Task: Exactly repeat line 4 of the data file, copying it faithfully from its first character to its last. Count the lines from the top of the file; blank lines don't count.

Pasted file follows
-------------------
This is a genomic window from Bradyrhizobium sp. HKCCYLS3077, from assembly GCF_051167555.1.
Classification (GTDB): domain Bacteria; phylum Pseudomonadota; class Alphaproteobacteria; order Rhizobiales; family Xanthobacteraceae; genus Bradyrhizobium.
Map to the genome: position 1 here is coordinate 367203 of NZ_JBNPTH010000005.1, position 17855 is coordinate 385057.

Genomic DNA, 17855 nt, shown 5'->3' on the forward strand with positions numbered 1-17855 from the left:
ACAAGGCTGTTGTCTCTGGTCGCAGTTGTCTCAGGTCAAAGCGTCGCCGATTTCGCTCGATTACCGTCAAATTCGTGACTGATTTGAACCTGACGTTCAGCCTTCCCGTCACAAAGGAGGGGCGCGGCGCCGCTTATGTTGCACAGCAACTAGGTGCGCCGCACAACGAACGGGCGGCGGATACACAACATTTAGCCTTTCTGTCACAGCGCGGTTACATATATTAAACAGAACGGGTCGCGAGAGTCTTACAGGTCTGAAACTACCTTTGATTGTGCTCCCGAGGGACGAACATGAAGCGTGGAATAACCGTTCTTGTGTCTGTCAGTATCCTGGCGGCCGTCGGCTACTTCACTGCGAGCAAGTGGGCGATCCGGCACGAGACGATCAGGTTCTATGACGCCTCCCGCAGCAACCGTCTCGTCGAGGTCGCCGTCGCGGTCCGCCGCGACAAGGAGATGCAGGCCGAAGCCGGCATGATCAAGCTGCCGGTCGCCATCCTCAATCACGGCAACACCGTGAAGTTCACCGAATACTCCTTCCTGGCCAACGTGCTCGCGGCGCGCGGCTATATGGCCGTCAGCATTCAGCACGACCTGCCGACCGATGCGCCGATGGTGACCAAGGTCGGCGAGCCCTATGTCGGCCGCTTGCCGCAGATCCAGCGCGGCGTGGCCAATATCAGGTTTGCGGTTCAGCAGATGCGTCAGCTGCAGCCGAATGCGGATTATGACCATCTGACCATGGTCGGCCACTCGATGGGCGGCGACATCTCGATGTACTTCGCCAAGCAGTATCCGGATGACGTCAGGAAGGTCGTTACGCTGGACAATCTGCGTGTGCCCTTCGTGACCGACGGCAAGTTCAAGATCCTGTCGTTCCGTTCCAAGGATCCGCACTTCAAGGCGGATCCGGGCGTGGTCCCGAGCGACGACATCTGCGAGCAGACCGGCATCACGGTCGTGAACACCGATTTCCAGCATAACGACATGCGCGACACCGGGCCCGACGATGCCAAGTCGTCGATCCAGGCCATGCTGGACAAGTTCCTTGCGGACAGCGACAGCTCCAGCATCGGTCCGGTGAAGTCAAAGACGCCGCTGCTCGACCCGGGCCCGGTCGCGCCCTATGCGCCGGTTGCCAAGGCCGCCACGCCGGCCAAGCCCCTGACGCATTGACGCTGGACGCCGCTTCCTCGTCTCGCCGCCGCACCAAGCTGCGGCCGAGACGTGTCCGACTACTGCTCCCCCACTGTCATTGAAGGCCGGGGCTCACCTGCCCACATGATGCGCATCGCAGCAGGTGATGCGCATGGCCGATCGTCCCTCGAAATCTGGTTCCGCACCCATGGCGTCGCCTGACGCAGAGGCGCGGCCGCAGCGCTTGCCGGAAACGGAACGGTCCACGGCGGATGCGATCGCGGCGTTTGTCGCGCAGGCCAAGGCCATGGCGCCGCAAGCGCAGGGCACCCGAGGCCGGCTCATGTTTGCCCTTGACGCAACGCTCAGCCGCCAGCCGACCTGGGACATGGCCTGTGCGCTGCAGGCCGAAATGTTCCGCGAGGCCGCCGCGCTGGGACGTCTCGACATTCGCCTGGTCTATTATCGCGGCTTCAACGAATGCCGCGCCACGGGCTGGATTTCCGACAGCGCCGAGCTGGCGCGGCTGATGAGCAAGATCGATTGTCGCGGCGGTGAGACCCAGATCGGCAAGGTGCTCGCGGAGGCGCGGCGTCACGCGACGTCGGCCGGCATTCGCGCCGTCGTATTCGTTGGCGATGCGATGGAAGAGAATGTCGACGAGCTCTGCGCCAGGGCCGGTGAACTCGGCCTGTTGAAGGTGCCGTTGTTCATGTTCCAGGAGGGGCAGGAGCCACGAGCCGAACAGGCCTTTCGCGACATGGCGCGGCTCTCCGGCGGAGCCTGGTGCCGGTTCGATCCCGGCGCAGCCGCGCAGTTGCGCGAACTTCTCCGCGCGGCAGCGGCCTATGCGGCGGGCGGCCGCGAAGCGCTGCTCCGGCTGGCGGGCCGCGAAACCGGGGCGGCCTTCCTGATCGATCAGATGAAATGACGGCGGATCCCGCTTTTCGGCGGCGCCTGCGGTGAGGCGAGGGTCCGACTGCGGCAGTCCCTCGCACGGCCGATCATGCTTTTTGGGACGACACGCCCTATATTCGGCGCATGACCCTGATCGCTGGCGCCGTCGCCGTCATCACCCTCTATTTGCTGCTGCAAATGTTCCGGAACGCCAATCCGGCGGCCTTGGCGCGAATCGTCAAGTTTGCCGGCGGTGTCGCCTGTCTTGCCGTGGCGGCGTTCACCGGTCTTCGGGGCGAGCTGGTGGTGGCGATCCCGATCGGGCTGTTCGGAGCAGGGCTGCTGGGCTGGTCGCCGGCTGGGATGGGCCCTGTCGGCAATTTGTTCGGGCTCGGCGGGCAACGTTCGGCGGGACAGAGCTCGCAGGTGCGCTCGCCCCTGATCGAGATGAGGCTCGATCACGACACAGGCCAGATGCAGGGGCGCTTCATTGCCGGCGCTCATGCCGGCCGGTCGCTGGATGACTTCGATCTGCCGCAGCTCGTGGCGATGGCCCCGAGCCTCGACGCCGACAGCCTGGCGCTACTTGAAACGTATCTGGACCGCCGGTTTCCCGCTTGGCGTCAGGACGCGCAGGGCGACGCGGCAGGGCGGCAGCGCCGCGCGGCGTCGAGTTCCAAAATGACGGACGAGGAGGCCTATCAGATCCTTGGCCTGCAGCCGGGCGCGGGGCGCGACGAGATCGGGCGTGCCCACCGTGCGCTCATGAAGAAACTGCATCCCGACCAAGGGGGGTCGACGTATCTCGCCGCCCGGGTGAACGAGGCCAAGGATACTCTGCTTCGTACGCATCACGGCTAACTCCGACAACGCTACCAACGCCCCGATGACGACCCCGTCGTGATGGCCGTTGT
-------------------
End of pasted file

Genomic DNA, 17855 nt, shown 5'->3' on the forward strand with positions numbered 1-17855 from the left: